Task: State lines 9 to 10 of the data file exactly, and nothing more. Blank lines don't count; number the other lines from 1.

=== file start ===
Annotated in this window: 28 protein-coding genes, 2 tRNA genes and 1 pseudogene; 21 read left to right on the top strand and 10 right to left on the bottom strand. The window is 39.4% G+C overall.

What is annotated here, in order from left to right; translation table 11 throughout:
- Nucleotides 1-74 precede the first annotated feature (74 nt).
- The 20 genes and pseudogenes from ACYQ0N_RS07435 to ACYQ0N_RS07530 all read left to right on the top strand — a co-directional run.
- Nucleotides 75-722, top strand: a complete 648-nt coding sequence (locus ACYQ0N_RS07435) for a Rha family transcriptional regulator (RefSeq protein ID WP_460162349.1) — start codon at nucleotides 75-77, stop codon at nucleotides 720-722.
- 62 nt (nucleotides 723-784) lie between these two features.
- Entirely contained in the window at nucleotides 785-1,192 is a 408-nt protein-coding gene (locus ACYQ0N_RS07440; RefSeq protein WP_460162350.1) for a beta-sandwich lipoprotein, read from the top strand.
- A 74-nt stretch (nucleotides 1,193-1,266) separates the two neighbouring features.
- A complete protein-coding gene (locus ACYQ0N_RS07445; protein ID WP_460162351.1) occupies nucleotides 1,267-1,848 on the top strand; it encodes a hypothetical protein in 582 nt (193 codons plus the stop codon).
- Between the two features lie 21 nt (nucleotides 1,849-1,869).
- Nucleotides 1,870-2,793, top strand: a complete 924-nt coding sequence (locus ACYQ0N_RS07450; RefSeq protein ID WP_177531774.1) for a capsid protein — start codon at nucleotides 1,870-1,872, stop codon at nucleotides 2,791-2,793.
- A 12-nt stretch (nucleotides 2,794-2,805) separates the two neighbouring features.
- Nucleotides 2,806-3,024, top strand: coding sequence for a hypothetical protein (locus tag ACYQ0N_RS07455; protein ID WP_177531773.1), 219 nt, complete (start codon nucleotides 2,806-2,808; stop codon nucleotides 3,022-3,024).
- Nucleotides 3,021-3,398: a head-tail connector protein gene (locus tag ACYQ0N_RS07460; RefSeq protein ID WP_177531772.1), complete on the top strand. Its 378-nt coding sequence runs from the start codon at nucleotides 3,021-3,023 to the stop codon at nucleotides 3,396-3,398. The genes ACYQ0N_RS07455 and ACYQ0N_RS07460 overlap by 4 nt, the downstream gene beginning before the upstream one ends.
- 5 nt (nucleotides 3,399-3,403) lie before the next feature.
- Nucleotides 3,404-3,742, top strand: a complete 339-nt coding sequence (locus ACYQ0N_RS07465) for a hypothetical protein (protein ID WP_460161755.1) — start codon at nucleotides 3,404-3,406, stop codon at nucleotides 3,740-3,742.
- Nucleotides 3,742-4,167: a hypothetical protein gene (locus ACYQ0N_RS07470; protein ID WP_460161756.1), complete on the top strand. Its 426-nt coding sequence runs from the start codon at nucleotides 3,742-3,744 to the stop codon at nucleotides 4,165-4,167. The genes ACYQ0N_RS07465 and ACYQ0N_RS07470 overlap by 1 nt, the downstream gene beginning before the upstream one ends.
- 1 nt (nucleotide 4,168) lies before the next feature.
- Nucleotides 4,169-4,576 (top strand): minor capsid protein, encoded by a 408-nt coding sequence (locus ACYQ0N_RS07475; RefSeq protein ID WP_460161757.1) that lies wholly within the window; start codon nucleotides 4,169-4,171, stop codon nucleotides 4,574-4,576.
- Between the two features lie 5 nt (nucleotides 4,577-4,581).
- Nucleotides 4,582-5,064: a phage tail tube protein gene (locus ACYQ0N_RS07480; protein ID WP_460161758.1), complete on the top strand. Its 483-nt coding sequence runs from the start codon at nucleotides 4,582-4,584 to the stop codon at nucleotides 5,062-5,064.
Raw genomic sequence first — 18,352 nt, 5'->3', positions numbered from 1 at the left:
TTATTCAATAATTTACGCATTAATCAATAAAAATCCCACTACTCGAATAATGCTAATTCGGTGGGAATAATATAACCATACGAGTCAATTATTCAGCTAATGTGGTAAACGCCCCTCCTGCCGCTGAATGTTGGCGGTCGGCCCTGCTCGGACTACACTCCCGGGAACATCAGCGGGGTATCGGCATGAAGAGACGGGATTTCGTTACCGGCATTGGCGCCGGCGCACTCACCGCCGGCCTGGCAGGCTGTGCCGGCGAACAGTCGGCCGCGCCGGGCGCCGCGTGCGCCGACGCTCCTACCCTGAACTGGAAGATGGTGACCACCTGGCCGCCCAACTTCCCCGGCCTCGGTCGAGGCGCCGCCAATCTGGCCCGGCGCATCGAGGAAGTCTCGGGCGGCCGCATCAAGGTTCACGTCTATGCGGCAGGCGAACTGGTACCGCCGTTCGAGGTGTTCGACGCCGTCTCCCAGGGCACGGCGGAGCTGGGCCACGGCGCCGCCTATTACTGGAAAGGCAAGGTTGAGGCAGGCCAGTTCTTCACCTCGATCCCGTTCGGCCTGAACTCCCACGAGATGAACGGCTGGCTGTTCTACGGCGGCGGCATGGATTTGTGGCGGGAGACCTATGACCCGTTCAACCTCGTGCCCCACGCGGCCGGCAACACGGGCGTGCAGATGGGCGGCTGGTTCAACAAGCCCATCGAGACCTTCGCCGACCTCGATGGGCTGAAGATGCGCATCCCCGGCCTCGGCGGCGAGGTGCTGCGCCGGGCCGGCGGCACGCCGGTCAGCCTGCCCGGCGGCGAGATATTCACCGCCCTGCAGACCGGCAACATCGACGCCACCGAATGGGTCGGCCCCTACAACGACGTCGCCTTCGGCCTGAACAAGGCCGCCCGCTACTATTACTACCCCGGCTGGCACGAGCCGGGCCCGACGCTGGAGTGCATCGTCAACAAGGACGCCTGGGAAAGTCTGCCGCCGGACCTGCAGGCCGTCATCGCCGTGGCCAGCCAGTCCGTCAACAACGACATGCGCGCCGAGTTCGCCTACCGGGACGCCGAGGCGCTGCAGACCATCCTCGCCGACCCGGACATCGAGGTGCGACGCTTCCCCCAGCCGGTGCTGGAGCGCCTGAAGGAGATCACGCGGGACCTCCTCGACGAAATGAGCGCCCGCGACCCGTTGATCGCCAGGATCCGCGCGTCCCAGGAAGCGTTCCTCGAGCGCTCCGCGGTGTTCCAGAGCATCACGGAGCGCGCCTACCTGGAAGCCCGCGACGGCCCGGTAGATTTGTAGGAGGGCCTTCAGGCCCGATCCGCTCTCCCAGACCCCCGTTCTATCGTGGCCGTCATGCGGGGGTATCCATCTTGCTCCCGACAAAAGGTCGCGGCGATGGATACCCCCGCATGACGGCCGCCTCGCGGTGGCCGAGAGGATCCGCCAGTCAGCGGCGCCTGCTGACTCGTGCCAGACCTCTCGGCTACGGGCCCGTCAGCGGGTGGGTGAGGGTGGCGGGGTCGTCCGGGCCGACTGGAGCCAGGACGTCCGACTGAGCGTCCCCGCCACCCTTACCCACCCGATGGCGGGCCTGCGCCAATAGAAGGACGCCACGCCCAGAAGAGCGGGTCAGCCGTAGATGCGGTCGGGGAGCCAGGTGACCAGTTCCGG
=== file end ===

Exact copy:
- A complete protein-coding gene (locus ACYQ0N_RS07445; protein ID WP_460162351.1) occupies nucleotides 1,267-1,848 on the top strand; it encodes a hypothetical protein in 582 nt (193 codons plus the stop codon).
- Between the two features lie 21 nt (nucleotides 1,849-1,869).